If you are an active instructor for ASHI (American Safety and Health Institute) you are more than likely already qualified to teach the ASHI Bloodbornes Pathogen certification course. To find out for sure, you can log into your OTIS portal.
Bloodborne Pathogens training is a common add on course to CPR or First Aid training. Many organizations that need Bloodborne Pathogens certification may also seek Oxygen Administration Certification as well. It’s a very basic and common certification course for CPR instructors to also teach. The training is very basic and only covers about 20-30 minutes of material.
What is Taught in Bloodborne Pathogens?
This course is administered with a DVD. The instructor will simply play the DVD while students follow along with the course manuals. The curriculum will cover how bloodborne pathogens are contracted and protocols for when there is a possible exposure. At the end of class there is some time left for the employer & employees to discuss their specific protocols for bloodborne pathogen exposures.
How Long is Bloodeborne Pathogens Training Good For?
Following course completion, students will receive certification cards. This certification is good for one year. Industries needing this training are generally going to be ones regulated by OSHA. The training is common in construction and manufacturing industries. This class is usually paired with a CPR or First Aid course. It is not common to see this course taught as a standalone class.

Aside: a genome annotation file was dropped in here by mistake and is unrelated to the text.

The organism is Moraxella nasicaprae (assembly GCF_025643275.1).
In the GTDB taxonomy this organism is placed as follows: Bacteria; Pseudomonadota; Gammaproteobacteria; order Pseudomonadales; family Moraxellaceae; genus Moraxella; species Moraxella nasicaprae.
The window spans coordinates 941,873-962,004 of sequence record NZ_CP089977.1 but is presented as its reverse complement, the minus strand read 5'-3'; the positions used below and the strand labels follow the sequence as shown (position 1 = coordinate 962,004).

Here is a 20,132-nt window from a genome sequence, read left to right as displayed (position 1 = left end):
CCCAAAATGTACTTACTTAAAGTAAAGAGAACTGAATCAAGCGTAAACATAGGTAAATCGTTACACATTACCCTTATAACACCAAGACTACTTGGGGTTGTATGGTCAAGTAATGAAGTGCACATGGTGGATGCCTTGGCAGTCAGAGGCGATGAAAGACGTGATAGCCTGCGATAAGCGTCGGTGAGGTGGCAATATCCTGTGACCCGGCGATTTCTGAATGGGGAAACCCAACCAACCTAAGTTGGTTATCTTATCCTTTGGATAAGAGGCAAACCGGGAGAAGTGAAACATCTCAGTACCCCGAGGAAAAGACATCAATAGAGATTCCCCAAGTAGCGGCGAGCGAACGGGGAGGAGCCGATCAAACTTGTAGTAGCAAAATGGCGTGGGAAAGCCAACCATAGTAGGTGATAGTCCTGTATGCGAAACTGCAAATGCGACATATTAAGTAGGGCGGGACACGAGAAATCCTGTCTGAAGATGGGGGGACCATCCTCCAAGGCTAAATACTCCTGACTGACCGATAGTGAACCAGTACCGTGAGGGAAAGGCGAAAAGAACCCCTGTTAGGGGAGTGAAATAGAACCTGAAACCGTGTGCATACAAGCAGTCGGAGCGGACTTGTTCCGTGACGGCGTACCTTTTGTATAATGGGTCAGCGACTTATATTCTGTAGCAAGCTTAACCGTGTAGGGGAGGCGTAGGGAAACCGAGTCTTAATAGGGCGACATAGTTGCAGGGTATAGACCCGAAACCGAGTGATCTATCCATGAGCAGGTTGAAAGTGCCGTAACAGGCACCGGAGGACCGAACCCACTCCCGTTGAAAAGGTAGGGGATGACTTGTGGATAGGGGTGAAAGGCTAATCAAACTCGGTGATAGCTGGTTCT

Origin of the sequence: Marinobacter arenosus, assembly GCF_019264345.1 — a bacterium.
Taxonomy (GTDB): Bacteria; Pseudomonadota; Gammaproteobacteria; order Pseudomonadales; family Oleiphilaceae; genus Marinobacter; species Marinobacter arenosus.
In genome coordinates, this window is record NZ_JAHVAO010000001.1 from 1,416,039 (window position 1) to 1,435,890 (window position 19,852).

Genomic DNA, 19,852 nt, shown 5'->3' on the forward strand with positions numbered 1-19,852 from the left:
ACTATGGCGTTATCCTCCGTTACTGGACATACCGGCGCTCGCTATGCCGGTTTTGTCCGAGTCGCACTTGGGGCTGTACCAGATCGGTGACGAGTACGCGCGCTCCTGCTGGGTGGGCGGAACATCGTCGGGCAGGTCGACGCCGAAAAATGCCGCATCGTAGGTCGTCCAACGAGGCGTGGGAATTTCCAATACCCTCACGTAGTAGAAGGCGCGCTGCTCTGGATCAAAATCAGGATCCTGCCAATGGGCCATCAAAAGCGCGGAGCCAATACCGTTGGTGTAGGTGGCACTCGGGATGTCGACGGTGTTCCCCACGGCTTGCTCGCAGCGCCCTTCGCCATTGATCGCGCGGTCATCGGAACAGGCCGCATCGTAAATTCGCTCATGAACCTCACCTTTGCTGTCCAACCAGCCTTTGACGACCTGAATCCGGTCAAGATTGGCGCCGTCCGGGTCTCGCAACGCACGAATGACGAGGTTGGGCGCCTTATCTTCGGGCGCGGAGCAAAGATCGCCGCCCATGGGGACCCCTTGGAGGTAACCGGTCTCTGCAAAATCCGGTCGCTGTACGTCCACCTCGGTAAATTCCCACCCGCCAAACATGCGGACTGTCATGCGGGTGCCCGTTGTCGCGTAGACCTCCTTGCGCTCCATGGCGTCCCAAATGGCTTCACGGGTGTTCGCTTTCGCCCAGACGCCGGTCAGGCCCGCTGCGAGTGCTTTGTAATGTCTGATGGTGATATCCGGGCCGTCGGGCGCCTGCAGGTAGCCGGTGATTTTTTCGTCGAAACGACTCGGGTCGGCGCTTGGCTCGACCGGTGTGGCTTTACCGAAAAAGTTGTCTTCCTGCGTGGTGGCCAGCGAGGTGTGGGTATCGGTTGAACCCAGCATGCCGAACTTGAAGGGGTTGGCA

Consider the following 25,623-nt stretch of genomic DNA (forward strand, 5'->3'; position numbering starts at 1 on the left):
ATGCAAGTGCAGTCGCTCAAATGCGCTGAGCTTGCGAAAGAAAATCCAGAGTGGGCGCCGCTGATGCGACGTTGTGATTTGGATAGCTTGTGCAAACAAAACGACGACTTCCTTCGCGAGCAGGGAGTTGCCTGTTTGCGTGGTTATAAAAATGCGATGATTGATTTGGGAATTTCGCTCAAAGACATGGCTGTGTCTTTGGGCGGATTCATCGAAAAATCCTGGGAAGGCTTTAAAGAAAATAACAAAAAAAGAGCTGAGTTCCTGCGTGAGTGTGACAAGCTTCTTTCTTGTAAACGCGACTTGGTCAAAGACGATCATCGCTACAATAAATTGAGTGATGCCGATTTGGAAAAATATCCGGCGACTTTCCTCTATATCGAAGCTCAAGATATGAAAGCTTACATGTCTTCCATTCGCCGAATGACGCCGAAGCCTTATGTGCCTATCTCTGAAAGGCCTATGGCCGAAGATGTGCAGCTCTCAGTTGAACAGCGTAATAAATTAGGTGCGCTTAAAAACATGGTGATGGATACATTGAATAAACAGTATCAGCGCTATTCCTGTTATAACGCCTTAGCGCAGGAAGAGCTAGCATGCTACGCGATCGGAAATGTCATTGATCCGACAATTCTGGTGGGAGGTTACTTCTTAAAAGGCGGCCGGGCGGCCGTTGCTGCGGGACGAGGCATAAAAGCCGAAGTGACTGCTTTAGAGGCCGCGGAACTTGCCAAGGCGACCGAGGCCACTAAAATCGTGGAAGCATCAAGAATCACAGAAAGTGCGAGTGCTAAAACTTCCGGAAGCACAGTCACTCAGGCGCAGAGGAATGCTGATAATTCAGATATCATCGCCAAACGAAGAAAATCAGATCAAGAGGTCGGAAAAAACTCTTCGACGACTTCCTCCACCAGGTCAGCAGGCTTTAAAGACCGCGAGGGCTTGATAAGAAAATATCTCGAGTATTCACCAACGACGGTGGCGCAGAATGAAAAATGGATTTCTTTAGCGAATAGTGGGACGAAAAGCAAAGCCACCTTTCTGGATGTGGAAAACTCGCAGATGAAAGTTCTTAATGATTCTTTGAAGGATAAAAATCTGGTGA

The training can be taught in an instructor-led or online format. If you are already teaching an in person CPR class, it makes sense to do the training at the same time. However, because CPR and First Aid are two year certifications, on the in-between years it can make sense to do online training for a facility. As a CPR Instructor, you can still provide this service to your clients without going their physically. You would purchase the online courses and keys to send to your client and have them pay you for the service.
EpiPen trainers have become a staple in First Aid classes. Generally, EpiPen usage is covered in most all First Aid curriculums regardless if it is taught by the American Heart Association (AHA), Health & Safety Institute (HSI), or the American Red Cross (ARC).
Even if some curriculums do not require practice with an Epi Pen trainer, most instructors opt to add this to the course. Practice with an Epi Pen trainer is a really great way of engaging with your students. Students appreciate and enjoy hands on learning opportunities. When students get to practice these kind of skills it stores muscle memory in their body that helps them be quicker to respond in the event of an emergency.
Epi Pen Trainers V. Epi Pen’s